The new year is upon us, Christmas is over, with all the lights and trees gone, except in homes where you’ll find a Christmas cone blazing with lights in mid-March. But in one small Finnish city, just six kilometres south of the Arctic Circle with a population of about 64,000, Christmas never stops.
This is Rovaniemi, in the Finn province of Lapland, cradled between the hill of Korkalovaara and the ski-alp of Ounasvaara. Because it is the home of the original Santa Claus, complete with a huge Santa Claus Village and Santa World Arctic Park, where families mostly with young children from Finland and the rest of Europe visit to see Santa throughout the year makes Rovaniemi Airport a hub that handled more than 600,000 passengers in 2022.
The 'original' Santa Claus lives all-year-round in a cavernous cabin in Santa Park Village inside the Arctic Circle, where people pay to see him, and the unique Santa Park site, which has been declared as the top Christmas destination in the world.
When we ask about other Santas in the world, Susanna Seppanen simply bursts into an Eminem re-mix, replacing ‘Slim Shady’ with Santa Claus: “Ours is Santa Claus, the real Santa Claus, and all other Santa Clauses, are just imitators ...”
Located in Lapland in Northern Finland, Santa Park — the home of the original Santa Claus — boasts its own Santa Post Office for his global correspondence, the Santa Claus Reindeer Park, the dog kennels for huskies, Santa’s sled, sleighs and snow-mobile shop, Snowman World, the cosy Three Elves restaurant and bar as well as an official office of Santa Claus.
To stay overnight in the Santa Claus Village holiday cabins costs Ksh25,000 ($202) while Santa’s Igloos and the Glass Resort charge Ksh90,000 ($729) and Ksh100,000 ($810) respectively. Although an entire family can stay in the igloo resort, most visitors are day-trippers. A one-way ticket from London to Rovaniemi costs about $144 for the 2,200km flight.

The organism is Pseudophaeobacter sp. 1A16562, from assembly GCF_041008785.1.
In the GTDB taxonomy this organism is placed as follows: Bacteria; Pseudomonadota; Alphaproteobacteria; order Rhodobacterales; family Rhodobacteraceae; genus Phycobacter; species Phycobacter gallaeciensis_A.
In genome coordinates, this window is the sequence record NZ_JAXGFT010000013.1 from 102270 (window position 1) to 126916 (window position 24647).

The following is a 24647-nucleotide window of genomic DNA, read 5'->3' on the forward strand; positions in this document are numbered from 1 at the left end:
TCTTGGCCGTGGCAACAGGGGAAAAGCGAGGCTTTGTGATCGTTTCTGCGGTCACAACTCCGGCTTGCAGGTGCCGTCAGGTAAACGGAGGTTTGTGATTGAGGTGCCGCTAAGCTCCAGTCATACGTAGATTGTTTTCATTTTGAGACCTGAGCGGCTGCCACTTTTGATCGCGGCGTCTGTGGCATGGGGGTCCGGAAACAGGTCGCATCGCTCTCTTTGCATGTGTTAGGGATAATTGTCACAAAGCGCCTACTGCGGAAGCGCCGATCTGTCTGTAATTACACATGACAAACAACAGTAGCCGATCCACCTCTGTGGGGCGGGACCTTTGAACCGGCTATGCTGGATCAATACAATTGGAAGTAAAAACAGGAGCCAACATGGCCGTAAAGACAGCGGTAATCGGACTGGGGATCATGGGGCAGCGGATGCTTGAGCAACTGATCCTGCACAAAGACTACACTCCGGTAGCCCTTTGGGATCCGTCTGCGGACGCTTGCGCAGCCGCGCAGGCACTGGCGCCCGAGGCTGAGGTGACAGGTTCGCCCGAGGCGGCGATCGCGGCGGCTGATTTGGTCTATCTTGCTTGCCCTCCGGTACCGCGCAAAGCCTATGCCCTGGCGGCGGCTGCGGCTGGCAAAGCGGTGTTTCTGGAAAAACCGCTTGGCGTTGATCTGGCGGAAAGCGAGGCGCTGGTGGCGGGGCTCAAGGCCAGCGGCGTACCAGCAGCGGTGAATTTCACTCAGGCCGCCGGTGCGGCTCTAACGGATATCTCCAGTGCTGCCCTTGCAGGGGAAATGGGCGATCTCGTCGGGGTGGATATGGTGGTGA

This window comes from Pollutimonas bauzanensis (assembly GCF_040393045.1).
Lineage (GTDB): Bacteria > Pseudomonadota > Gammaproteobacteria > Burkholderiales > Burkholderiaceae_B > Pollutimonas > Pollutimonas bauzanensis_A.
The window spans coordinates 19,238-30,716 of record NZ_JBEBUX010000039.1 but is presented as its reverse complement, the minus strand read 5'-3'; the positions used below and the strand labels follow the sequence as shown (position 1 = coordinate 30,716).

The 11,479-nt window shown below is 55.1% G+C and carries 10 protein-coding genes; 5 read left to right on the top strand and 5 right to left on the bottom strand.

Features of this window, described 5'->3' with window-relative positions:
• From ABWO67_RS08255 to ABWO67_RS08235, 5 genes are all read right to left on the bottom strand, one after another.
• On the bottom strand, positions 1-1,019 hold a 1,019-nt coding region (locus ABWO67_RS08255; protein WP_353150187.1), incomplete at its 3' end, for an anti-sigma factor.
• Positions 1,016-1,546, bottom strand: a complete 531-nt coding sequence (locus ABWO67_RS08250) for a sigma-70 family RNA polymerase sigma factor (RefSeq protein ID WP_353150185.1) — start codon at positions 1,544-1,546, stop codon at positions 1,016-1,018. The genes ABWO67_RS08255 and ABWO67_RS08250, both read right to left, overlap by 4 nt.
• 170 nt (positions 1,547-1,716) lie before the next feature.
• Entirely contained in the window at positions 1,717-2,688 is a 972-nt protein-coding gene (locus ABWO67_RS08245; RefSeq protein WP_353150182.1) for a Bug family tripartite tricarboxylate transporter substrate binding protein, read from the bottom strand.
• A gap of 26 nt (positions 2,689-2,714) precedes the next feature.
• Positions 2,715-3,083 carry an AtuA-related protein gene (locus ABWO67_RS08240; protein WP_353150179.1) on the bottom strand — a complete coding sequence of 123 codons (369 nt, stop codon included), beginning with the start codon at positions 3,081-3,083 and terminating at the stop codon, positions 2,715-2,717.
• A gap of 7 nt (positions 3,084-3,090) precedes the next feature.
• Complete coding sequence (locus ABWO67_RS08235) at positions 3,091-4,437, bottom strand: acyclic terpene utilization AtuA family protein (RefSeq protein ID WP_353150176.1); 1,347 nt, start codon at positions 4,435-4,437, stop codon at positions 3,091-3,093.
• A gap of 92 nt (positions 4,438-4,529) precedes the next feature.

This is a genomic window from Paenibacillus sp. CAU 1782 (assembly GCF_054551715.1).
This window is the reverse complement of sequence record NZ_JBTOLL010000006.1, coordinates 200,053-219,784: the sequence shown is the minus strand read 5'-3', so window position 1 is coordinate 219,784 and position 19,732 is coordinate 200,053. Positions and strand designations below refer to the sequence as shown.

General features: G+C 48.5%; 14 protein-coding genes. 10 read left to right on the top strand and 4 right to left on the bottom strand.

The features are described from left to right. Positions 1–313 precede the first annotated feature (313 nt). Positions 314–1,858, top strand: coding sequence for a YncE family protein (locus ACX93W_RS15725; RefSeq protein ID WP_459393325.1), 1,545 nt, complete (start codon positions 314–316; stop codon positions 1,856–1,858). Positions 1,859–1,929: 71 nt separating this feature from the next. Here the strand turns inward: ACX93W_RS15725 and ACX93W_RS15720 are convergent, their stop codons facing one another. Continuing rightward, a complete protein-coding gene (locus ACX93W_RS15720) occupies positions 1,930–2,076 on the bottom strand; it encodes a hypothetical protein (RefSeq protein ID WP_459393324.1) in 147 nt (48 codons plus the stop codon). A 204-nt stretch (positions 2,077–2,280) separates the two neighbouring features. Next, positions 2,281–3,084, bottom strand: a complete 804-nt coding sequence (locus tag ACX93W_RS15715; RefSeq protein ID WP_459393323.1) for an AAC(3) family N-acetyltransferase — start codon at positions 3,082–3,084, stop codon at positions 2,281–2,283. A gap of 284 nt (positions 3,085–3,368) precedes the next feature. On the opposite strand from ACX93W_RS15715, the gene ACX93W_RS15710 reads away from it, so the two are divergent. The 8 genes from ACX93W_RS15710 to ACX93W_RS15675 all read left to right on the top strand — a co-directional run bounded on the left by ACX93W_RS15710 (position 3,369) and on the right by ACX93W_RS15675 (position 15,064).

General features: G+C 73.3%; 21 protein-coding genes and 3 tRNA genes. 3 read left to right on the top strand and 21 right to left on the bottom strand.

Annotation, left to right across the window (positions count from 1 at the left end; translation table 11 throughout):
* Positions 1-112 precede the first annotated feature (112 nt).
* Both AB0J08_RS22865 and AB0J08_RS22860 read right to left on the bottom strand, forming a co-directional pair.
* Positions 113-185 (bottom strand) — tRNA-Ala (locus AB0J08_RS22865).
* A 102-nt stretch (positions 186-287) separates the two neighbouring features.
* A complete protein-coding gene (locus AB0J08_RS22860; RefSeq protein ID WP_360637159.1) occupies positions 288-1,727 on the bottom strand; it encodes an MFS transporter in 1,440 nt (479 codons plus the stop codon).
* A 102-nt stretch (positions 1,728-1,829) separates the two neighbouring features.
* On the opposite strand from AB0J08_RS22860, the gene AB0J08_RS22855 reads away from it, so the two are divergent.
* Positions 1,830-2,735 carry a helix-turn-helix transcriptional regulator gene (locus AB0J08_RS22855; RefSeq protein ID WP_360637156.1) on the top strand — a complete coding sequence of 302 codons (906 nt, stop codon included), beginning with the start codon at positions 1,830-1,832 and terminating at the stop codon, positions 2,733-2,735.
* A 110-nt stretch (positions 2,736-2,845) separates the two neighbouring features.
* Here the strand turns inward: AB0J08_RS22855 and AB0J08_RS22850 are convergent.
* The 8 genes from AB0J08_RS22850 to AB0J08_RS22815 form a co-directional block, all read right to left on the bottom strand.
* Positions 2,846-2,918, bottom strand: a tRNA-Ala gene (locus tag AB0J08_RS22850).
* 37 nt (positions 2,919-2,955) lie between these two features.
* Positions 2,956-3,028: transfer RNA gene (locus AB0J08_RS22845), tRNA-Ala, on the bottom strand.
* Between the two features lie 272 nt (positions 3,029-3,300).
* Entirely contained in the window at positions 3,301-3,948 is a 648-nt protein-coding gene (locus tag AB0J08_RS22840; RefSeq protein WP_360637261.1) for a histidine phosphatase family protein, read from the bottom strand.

There is an Elf Academy at Santa Park where one gets an official diploma upon successful completion of sledding and hospitality courses, as Three Elves is the official agent of the 'original' Santa Claus.
Twelve days before Christmas eve, Santa Claus sits in his sitting room and receives guests, mostly children who sit on his lap and tell him their ‘secret’ Christmas gift wishlist, which he promptly passes on to their parents via Santa paper, so that they can buy the presents, and put them under the Christmas tree .
Of course Santa Claus gets all the credit, by children who believe he slid down the chimneys in Finland, and brought these gifts himself.
But on the three days of Christmas – the 24th, 25th and 26th — Santa Claus leaves Rovaniemi on his reindeer, and travels 200km south to the city of Oulu, stopping by places along the 65km-a-day route to hand out gifts to children.
One of his official helpers, Annette Ekholm, describes the typical Finnish Christmas: ''What is our Christmas like? The answer will not be the gorgeous decorations of shop windows or the abundance of Christmas decorations in Yankee movies. No flashing lights and running around in shops. Christmas is more than just Christmas.
Every Christmas is different for us, but in the Finnish way, it comes with beautiful traditions that pass on from generation to generation. ''
Other than the Santa Park and Village, the other phenomenon that draws thousands of visitors is the nocturnal display of aurora borealis (or northern lights) in that part of the world – where green atmospheric layers of molecular nitrogen form curtains that shimmer with deep blues and reds that merge into purple lights — with particularly strong displays exhibiting violet and white and hints of pink.
“Putting together the Christmas tree is always so joyful for the children,” Annette adds.
“Straw decorations are dear to us and they are part of our history. The decorations I love the most are not the nice, sparkling different decorations in the store, but the different decorations made by children and the decorations of our parents and grandparents who have already passed. ''